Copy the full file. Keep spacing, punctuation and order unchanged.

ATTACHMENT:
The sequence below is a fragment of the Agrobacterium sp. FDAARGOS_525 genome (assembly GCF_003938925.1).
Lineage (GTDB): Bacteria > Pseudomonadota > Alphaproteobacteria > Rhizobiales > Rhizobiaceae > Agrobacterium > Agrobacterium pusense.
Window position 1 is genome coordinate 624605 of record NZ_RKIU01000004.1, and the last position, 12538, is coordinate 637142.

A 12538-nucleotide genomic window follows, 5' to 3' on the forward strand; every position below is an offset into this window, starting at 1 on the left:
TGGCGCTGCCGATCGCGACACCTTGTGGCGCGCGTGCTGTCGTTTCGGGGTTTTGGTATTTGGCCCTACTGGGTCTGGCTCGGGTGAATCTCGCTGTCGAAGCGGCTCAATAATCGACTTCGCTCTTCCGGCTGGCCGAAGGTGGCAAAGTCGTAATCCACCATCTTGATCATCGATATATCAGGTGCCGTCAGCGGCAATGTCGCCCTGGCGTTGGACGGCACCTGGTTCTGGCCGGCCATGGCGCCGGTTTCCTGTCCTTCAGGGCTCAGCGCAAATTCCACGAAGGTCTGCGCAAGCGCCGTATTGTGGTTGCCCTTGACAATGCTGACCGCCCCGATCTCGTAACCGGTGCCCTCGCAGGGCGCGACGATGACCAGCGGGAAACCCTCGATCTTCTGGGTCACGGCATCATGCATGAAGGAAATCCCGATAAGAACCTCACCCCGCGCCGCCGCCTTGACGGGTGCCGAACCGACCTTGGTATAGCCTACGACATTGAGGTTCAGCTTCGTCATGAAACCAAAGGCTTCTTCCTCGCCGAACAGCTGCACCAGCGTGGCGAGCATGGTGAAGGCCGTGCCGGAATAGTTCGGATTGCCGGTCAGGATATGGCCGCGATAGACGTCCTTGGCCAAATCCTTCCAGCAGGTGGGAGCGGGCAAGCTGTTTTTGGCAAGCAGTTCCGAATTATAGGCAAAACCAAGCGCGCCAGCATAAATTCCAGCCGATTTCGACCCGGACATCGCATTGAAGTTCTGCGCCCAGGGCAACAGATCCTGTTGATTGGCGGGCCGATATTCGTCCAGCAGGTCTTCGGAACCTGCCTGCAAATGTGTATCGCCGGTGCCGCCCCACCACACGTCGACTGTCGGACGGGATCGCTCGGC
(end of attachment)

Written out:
The sequence below is a fragment of the Agrobacterium sp. FDAARGOS_525 genome (assembly GCF_003938925.1).
Lineage (GTDB): Bacteria > Pseudomonadota > Alphaproteobacteria > Rhizobiales > Rhizobiaceae > Agrobacterium > Agrobacterium pusense.
Window position 1 is genome coordinate 624605 of record NZ_RKIU01000004.1, and the last position, 12538, is coordinate 637142.

A 12538-nucleotide genomic window follows, 5' to 3' on the forward strand; every position below is an offset into this window, starting at 1 on the left:
TGGCGCTGCCGATCGCGACACCTTGTGGCGCGCGTGCTGTCGTTTCGGGGTTTTGGTATTTGGCCCTACTGGGTCTGGCTCGGGTGAATCTCGCTGTCGAAGCGGCTCAATAATCGACTTCGCTCTTCCGGCTGGCCGAAGGTGGCAAAGTCGTAATCCACCATCTTGATCATCGATATATCAGGTGCCGTCAGCGGCAATGTCGCCCTGGCGTTGGACGGCACCTGGTTCTGGCCGGCCATGGCGCCGGTTTCCTGTCCTTCAGGGCTCAGCGCAAATTCCACGAAGGTCTGCGCAAGCGCCGTATTGTGGTTGCCCTTGACAATGCTGACCGCCCCGATCTCGTAACCGGTGCCCTCGCAGGGCGCGACGATGACCAGCGGGAAACCCTCGATCTTCTGGGTCACGGCATCATGCATGAAGGAAATCCCGATAAGAACCTCACCCCGCGCCGCCGCCTTGACGGGTGCCGAACCGACCTTGGTATAGCCTACGACATTGAGGTTCAGCTTCGTCATGAAACCAAAGGCTTCTTCCTCGCCGAACAGCTGCACCAGCGTGGCGAGCATGGTGAAGGCCGTGCCGGAATAGTTCGGATTGCCGGTCAGGATATGGCCGCGATAGACGTCCTTGGCCAAATCCTTCCAGCAGGTGGGAGCGGGCAAGCTGTTTTTGGCAAGCAGTTCCGAATTATAGGCAAAACCAAGCGCGCCAGCATAAATTCCAGCCGATTTCGACCCGGACATCGCATTGAAGTTCTGCGCCCAGGGCAACAGATCCTGTTGATTGGCGGGCCGATATTCGTCCAGCAGGTCTTCGGAACCTGCCTGCAAATGTGTATCGCCGGTGCCGCCCCACCACACGTCGACTGTCGGACGGGATCGCTCGGC